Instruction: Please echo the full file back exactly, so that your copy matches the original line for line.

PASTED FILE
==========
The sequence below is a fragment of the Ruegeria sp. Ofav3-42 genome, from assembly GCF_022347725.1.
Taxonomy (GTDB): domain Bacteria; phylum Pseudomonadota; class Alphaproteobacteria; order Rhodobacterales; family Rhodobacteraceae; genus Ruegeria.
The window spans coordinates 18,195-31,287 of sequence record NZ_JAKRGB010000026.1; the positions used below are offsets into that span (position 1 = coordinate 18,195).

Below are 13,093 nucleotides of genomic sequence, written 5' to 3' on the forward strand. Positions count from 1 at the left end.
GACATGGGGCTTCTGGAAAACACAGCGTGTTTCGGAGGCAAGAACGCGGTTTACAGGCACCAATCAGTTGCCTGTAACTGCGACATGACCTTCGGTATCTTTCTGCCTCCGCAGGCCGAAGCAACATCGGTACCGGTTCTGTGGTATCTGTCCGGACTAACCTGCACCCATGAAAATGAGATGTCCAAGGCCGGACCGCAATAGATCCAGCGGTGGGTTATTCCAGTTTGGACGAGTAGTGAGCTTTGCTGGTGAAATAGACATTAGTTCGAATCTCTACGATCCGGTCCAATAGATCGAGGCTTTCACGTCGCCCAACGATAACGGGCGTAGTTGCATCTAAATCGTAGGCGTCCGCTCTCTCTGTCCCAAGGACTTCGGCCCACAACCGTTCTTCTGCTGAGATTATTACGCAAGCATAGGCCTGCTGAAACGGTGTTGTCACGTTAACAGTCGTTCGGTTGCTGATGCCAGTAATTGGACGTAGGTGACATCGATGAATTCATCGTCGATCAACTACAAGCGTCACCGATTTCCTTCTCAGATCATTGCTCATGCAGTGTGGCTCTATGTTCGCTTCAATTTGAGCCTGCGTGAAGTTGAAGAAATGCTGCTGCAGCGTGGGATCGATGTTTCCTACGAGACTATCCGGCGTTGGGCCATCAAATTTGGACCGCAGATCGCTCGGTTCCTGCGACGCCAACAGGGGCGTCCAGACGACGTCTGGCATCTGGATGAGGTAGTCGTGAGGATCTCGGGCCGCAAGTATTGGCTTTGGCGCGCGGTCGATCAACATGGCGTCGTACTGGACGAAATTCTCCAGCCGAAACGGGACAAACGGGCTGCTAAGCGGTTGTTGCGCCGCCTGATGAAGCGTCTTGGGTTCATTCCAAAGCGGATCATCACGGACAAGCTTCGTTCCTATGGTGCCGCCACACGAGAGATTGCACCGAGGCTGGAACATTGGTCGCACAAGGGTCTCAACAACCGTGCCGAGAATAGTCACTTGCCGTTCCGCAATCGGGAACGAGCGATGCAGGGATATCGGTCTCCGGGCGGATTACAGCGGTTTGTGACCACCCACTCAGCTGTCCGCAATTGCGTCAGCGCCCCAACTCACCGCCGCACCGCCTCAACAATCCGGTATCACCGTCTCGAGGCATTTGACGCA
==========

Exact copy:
The sequence below is a fragment of the Ruegeria sp. Ofav3-42 genome, from assembly GCF_022347725.1.
Taxonomy (GTDB): domain Bacteria; phylum Pseudomonadota; class Alphaproteobacteria; order Rhodobacterales; family Rhodobacteraceae; genus Ruegeria.
The window spans coordinates 18,195-31,287 of sequence record NZ_JAKRGB010000026.1; the positions used below are offsets into that span (position 1 = coordinate 18,195).

Below are 13,093 nucleotides of genomic sequence, written 5' to 3' on the forward strand. Positions count from 1 at the left end.
GACATGGGGCTTCTGGAAAACACAGCGTGTTTCGGAGGCAAGAACGCGGTTTACAGGCACCAATCAGTTGCCTGTAACTGCGACATGACCTTCGGTATCTTTCTGCCTCCGCAGGCCGAAGCAACATCGGTACCGGTTCTGTGGTATCTGTCCGGACTAACCTGCACCCATGAAAATGAGATGTCCAAGGCCGGACCGCAATAGATCCAGCGGTGGGTTATTCCAGTTTGGACGAGTAGTGAGCTTTGCTGGTGAAATAGACATTAGTTCGAATCTCTACGATCCGGTCCAATAGATCGAGGCTTTCACGTCGCCCAACGATAACGGGCGTAGTTGCATCTAAATCGTAGGCGTCCGCTCTCTCTGTCCCAAGGACTTCGGCCCACAACCGTTCTTCTGCTGAGATTATTACGCAAGCATAGGCCTGCTGAAACGGTGTTGTCACGTTAACAGTCGTTCGGTTGCTGATGCCAGTAATTGGACGTAGGTGACATCGATGAATTCATCGTCGATCAACTACAAGCGTCACCGATTTCCTTCTCAGATCATTGCTCATGCAGTGTGGCTCTATGTTCGCTTCAATTTGAGCCTGCGTGAAGTTGAAGAAATGCTGCTGCAGCGTGGGATCGATGTTTCCTACGAGACTATCCGGCGTTGGGCCATCAAATTTGGACCGCAGATCGCTCGGTTCCTGCGACGCCAACAGGGGCGTCCAGACGACGTCTGGCATCTGGATGAGGTAGTCGTGAGGATCTCGGGCCGCAAGTATTGGCTTTGGCGCGCGGTCGATCAACATGGCGTCGTACTGGACGAAATTCTCCAGCCGAAACGGGACAAACGGGCTGCTAAGCGGTTGTTGCGCCGCCTGATGAAGCGTCTTGGGTTCATTCCAAAGCGGATCATCACGGACAAGCTTCGTTCCTATGGTGCCGCCACACGAGAGATTGCACCGAGGCTGGAACATTGGTCGCACAAGGGTCTCAACAACCGTGCCGAGAATAGTCACTTGCCGTTCCGCAATCGGGAACGAGCGATGCAGGGATATCGGTCTCCGGGCGGATTACAGCGGTTTGTGACCACCCACTCAGCTGTCCGCAATTGCGTCAGCGCCCCAACTCACCGCCGCACCGCCTCAACAATCCGGTATCACCGTCTCGAGGCATTTGACGCA